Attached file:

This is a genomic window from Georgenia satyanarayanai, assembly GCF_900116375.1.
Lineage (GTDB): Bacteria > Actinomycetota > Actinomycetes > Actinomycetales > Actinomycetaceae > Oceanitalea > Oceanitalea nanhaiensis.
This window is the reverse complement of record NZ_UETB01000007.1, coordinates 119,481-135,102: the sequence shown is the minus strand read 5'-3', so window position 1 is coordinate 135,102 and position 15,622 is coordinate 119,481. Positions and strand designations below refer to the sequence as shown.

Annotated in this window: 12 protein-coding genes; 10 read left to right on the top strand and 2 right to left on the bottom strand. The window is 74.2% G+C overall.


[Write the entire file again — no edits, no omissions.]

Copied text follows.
This is a genomic window from Georgenia satyanarayanai, assembly GCF_900116375.1.
Lineage (GTDB): Bacteria > Actinomycetota > Actinomycetes > Actinomycetales > Actinomycetaceae > Oceanitalea > Oceanitalea nanhaiensis.
This window is the reverse complement of record NZ_UETB01000007.1, coordinates 119,481-135,102: the sequence shown is the minus strand read 5'-3', so window position 1 is coordinate 135,102 and position 15,622 is coordinate 119,481. Positions and strand designations below refer to the sequence as shown.

Annotated in this window: 12 protein-coding genes; 10 read left to right on the top strand and 2 right to left on the bottom strand. The window is 74.2% G+C overall.